Traditional Ethiopian Games and Sports
Ethiopia, a country with a history and culture dating back thousands of years, has yet to have its past fully documented and understood.
Sporting events and games are an integral part of society and by embracing them one will be able to build an important link to the past.
At the moment, there now exist over 293 registered traditional and cultural sports and games in Ethiopia.
The earliest evidence of one of these games was found in Yeha (modern day Ethiopia) and Matara (modern day Eritrea).
It is dated to between the 6th and 7th century AD during the time of the powerful Aksumite Kingdom and was found in the form of pieces of a pottery board with several rock cuts.
In the 14th century, Giyorgis of Segla who wrote the "Mysteries of Heaven and Earth" in Ge'ez, mentions the word "qarqis", which is a Ge'ez word referring to both the Gebeta and Senteraj board games.
It is widely believed that Gebeta, commonly referred to as Mancala is one of the oldest board games in history.
More recently, Ethiopian Emperors Tewodros, Yohannes IV and Menelik II were documented to have organized and led traditional and cultural sporting events, lavishly awarding the winners.
The following are just 10 of the many traditional and cultural sports and games that exist in Ethiopia across all its ethnicities and regions.
1. Genna - Gena - Qarsa
Gena (ገና) or qarsa (ቃርሳ) is a traditional sporting game created and played in the highlands of Ethiopia; the game bears many similarities with modern day field hockey.
The game is usually played in a wide open area located between two towns, yet the game area has no official boundaries.
The 2 opposing teams try to throw a ball made of wood in the air and attempt to hit it with their sticks, all done to prevent the other team from bringing the wooden ball to their town.
The game received its name from the Christmas celebrations called Gena, proving their association.
Gena is believed to be good for the body, mind and spirit, as it initiates healthy competition between towns, neighbors, and family members.
It facilitates a strong feeling of bonding and friendship, not only on a local level but also in a national way.
2. Gebeta - Gabata - Gebet'a
Considered the oldest board game in the world, Gebeta, known widely as Mancala is a game that is lauded for its entertainment value.
Gebet'a was once a popular game in Ethiopia, among both adults and children, largely due to it not requiring any complicated equipment.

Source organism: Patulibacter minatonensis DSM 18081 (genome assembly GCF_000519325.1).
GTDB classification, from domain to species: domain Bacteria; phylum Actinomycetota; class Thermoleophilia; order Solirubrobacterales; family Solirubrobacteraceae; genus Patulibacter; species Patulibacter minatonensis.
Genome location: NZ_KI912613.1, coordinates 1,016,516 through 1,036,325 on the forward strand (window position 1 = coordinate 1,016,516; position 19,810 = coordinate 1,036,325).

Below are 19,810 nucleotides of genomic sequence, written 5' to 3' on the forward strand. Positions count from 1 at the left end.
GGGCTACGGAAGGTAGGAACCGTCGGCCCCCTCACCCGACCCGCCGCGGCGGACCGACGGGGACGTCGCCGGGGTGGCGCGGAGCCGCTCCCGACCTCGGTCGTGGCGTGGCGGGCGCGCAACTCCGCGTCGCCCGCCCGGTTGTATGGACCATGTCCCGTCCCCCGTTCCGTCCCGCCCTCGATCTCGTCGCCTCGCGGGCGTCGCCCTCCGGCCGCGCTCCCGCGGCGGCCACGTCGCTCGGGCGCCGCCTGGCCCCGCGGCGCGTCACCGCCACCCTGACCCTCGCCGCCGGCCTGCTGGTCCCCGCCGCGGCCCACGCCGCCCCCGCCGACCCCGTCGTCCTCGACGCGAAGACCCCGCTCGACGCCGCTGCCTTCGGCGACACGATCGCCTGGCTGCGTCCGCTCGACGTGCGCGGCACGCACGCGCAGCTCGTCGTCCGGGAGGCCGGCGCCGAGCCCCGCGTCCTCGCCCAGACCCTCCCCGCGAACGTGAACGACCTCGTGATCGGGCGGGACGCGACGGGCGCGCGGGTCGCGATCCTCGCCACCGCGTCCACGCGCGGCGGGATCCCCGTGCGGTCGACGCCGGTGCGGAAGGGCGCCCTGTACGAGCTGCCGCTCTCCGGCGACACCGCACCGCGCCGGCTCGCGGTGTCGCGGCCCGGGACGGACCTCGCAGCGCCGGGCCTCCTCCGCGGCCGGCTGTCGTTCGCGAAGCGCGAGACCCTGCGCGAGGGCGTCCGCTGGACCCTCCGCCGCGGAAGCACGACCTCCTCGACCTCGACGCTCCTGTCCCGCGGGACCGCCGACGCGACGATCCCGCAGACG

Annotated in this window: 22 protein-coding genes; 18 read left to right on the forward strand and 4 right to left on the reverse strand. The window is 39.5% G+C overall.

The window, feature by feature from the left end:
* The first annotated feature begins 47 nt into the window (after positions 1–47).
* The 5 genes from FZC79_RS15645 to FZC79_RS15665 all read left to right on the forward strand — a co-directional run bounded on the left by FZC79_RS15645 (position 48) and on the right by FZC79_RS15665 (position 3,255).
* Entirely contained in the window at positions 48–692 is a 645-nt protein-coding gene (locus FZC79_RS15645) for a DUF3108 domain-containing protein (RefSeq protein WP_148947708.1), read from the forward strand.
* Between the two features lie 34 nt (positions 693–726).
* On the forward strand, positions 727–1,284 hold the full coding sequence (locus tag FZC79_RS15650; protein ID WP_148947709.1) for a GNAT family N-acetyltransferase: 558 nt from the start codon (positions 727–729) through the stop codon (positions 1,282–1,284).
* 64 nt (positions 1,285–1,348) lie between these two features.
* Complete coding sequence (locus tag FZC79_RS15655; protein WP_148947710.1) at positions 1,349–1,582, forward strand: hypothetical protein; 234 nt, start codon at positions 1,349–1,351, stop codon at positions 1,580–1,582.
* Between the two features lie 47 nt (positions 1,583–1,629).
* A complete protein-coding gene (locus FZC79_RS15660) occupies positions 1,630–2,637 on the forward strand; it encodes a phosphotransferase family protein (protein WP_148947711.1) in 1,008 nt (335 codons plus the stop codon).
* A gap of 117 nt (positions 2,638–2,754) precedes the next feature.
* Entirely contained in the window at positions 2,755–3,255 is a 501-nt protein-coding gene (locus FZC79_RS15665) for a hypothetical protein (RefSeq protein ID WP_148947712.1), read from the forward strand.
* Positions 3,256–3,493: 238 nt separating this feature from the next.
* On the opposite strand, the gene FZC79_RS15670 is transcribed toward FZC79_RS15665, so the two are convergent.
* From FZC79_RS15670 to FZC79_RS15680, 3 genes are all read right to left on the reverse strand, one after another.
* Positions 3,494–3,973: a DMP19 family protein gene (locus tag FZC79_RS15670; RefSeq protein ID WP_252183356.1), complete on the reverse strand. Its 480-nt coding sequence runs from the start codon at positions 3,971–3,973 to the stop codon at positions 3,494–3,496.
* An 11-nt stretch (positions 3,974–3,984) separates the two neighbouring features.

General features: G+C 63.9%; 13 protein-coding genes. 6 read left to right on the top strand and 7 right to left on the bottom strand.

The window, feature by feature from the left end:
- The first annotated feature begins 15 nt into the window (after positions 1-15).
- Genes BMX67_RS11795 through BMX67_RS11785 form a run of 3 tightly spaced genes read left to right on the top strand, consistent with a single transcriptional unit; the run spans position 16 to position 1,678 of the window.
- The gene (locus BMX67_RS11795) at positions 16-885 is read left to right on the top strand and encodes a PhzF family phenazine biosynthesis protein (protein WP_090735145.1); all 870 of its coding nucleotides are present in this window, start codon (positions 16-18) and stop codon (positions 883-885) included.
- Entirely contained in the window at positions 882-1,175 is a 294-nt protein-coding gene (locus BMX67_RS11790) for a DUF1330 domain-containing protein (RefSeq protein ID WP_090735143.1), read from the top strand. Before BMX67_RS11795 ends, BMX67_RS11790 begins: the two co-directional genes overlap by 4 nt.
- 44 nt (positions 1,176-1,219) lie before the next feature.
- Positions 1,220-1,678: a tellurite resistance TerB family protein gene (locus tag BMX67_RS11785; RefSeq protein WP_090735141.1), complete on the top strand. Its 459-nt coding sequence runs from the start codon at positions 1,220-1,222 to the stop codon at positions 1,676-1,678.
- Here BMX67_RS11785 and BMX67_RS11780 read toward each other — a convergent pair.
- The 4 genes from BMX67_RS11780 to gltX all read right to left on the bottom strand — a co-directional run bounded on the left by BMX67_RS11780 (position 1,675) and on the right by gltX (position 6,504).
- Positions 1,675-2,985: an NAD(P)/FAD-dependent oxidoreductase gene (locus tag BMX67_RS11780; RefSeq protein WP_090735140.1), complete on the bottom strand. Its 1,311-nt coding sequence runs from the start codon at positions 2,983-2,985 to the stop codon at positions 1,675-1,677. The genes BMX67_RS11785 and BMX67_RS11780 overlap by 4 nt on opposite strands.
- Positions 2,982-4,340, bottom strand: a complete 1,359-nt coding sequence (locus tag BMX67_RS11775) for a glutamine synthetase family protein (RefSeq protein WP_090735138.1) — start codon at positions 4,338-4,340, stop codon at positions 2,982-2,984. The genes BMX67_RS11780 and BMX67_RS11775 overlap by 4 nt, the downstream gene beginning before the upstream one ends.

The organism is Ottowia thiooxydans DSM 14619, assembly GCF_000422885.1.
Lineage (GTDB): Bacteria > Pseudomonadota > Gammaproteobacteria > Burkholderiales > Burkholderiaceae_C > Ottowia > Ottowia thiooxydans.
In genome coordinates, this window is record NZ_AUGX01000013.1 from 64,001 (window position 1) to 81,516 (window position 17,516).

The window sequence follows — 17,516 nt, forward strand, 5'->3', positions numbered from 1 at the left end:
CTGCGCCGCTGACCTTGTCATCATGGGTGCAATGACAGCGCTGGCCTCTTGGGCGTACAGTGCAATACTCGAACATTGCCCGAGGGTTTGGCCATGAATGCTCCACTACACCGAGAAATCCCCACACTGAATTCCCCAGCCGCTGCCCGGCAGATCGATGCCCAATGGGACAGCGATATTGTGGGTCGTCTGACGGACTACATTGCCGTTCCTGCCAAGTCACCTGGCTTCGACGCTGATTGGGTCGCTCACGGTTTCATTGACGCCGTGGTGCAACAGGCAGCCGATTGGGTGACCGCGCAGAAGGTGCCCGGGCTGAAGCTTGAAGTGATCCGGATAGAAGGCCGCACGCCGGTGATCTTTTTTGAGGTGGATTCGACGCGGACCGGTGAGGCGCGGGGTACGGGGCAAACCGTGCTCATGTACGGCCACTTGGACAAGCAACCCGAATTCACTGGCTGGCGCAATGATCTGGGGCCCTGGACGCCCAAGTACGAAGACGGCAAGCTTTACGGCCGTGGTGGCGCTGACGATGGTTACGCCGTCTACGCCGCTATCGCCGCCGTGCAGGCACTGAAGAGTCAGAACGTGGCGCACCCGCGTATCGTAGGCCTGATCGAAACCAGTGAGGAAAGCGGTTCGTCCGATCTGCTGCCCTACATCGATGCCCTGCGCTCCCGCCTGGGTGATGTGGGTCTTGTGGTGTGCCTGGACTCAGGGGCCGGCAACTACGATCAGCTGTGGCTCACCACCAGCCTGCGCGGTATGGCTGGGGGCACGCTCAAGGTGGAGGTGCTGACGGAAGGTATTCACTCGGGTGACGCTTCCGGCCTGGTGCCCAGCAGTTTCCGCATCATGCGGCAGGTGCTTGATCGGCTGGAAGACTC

Until recently, many children were seen outdoors in public areas playing this type of game, although now it is unfortunately being phased out and being replaced with electronic devices.
Equipment is typically a board made from a variety of materials, such as wood, stone, or just simply digging holes in the earth.
Typically the holes are set in rows of 2 or 4 with the large holes on the ends of the board, being the place used for holding the pieces.
Playing pieces used are usually seeds, beans, stones, cowry shells, or any other small objects that are put in and moved about the holes during play.
With a 2-row board, the players control their sides of the board, with moves made into the opponent's side.
With a 4-row board, the players control an inner row and an outer row, and a player's seeds will remain in these closest two rows unless the opponent captures them.
Although, there might be some variance, the main object is usually to capture more seeds than the opponent.
At times, one seeks to leave the opponent with no legal move left or to have their side empty first in order to win.
In a process known as sowing, all the seeds from a hole are dropped one at a time into successive holes, in a motion covering the board.
Sowing is a suitable name for this move, since not only are many games traditionally played with seeds, but placing seeds one at a time in different holes reflects the physical act of sowing, showing its link to its agricultural past.
At the beginning of a player's turn, they choose a hole with seeds that will be sown around the board.
This selection is often limited to holes on the current player's side of the board, as well as holes with a certain minimum number of seeds.
If the sowing action stops after dropping the last seed, the game is considered a single lap game.
Lamlameta, meaning "in couples", is a cultural game created and played by the Konso people of Ethiopia. They live in the central part of the country, in the Olanta area.
The game is a close relative of the Gebeta and Mancala board games.
The board used is called a "toma tagega" and is made up of two rows of twelve pits or "awa" each.
The game begins with 2 seeds (tagega) being put into each pit.
A player will take all the seeds from one of his pits and relay sow them in a counterclockwise way, with the first move usually being to transfer from one of the 2 rightmost pits.
One exception associated only with the opening move: all succeeding sowings of any opponents pit holdings with exactly 2 seeds being skipped.
A players turn ends when the last seed of a sowing is placed in an empty pit. If the pit is in their row, and the opposite pit which is in the opponent's row contains exactly 2 seeds, then a capture has occurred.
With this, all the opponents’ seeds in any pit with 2 seeds are removed from the board game.
It is game over when one of the players has no more seeds left, in which case, the opponent captures all the seeds that are on the board. The winner owns the most seeds.
4. Akukulu - Kukulu - Acoocoolu
This traditional Ethiopian game can be described as a variant of the well known "hide and seek" game, with about 6-15 people participating.